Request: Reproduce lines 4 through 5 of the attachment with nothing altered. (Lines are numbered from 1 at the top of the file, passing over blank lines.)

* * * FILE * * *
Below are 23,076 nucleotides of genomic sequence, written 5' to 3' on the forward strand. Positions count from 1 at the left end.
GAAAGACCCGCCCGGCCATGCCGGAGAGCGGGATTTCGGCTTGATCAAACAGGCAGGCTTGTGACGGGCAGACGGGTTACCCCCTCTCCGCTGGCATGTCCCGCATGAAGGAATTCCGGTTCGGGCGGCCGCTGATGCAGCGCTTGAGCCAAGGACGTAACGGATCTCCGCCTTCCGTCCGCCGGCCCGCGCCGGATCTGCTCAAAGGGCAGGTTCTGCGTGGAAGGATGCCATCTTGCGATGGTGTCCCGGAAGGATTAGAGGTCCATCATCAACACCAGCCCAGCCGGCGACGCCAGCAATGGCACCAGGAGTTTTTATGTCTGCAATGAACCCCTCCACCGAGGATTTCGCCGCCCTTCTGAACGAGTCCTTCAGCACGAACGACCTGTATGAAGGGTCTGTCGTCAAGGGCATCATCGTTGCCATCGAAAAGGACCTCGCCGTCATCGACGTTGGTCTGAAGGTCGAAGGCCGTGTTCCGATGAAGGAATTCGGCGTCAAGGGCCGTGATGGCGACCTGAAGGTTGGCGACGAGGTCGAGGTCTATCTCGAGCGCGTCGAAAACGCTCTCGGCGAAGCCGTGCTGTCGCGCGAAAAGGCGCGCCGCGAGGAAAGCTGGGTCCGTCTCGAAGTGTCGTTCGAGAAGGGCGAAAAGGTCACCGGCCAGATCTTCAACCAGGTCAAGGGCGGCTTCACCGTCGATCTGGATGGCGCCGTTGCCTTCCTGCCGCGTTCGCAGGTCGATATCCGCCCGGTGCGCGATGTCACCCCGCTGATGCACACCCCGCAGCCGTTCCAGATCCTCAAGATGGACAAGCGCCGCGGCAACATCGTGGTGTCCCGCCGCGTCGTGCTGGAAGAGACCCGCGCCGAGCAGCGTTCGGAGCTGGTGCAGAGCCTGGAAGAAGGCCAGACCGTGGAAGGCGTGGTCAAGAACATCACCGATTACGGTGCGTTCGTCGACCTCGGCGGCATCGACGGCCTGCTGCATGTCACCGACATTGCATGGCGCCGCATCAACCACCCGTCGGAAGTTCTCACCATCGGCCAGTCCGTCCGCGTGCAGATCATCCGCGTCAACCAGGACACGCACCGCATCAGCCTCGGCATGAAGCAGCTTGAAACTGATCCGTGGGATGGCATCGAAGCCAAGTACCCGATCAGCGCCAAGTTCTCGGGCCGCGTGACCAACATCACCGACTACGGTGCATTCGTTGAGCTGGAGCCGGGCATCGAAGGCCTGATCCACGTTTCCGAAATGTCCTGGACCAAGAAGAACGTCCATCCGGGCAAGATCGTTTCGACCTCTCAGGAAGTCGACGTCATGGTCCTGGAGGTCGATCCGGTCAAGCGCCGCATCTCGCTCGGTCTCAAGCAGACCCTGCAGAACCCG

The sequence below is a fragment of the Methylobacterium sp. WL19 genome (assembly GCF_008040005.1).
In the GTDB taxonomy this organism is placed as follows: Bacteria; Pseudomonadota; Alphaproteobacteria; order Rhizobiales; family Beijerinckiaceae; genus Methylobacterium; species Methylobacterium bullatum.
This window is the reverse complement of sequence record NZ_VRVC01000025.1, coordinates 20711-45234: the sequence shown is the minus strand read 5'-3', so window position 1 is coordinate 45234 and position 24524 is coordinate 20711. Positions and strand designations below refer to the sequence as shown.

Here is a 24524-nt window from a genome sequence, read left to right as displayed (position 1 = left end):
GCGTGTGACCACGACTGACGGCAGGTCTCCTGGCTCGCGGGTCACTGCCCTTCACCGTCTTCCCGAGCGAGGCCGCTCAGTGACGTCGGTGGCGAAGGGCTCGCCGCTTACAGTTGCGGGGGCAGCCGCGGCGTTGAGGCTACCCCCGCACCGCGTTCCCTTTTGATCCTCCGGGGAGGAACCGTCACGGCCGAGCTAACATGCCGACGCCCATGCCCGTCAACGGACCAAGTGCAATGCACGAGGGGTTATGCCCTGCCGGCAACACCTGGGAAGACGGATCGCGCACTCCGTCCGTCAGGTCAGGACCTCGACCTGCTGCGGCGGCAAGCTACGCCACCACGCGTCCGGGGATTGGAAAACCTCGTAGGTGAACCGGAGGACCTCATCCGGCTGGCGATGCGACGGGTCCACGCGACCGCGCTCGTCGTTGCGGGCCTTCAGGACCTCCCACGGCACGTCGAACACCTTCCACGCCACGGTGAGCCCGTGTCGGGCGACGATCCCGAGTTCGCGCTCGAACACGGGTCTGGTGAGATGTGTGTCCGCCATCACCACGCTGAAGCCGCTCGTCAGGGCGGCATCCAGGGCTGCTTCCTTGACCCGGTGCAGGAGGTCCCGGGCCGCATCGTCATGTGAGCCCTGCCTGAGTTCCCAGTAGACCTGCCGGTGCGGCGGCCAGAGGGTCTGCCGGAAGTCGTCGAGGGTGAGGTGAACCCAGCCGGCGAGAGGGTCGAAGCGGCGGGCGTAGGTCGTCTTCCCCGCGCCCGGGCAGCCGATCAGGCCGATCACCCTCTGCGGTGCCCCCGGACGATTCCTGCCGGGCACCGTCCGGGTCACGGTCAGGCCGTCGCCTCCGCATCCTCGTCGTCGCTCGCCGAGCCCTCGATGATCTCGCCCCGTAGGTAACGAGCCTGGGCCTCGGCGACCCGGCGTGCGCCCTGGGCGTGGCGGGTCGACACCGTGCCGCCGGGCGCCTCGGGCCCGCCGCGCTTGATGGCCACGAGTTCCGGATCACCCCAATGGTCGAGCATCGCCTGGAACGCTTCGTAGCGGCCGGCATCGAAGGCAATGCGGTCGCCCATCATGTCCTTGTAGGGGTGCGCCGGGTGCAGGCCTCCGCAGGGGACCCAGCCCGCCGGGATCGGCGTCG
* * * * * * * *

In the GTDB taxonomy this organism is placed as follows: Bacteria; Pseudomonadota; Alphaproteobacteria; order Rhizobiales; family Beijerinckiaceae; genus Methylobacterium; species Methylobacterium bullatum.
This window is the reverse complement of sequence record NZ_VRVC01000025.1, coordinates 20711-45234: the sequence shown is the minus strand read 5'-3', so window position 1 is coordinate 45234 and position 24524 is coordinate 20711. Positions and strand designations below refer to the sequence as shown.